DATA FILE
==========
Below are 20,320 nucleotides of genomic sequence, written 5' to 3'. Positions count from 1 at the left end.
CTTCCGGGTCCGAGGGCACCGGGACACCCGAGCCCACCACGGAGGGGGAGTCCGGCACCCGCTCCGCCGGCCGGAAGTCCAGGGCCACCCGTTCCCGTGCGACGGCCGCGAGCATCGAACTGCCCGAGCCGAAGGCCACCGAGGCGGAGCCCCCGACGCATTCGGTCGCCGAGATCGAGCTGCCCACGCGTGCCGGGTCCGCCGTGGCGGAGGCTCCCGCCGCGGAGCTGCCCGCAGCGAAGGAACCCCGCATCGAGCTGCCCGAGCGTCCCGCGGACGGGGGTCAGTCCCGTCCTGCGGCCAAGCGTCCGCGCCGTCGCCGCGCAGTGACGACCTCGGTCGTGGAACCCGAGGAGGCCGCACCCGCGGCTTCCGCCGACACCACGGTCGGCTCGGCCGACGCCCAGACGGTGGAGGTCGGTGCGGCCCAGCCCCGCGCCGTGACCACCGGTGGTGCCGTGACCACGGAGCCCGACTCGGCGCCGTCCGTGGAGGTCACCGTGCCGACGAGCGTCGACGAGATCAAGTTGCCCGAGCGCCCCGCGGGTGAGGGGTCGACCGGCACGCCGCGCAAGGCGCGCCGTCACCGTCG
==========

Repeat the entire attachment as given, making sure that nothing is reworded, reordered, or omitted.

Below are 20,320 nucleotides of genomic sequence, written 5' to 3'. Positions count from 1 at the left end.
CTTCCGGGTCCGAGGGCACCGGGACACCCGAGCCCACCACGGAGGGGGAGTCCGGCACCCGCTCCGCCGGCCGGAAGTCCAGGGCCACCCGTTCCCGTGCGACGGCCGCGAGCATCGAACTGCCCGAGCCGAAGGCCACCGAGGCGGAGCCCCCGACGCATTCGGTCGCCGAGATCGAGCTGCCCACGCGTGCCGGGTCCGCCGTGGCGGAGGCTCCCGCCGCGGAGCTGCCCGCAGCGAAGGAACCCCGCATCGAGCTGCCCGAGCGTCCCGCGGACGGGGGTCAGTCCCGTCCTGCGGCCAAGCGTCCGCGCCGTCGCCGCGCAGTGACGACCTCGGTCGTGGAACCCGAGGAGGCCGCACCCGCGGCTTCCGCCGACACCACGGTCGGCTCGGCCGACGCCCAGACGGTGGAGGTCGGTGCGGCCCAGCCCCGCGCCGTGACCACCGGTGGTGCCGTGACCACGGAGCCCGACTCGGCGCCGTCCGTGGAGGTCACCGTGCCGACGAGCGTCGACGAGATCAAGTTGCCCGAGCGCCCCGCGGGTGAGGGGTCGACCGGCACGCCGCGCAAGGCGCGCCGTCACCGTCG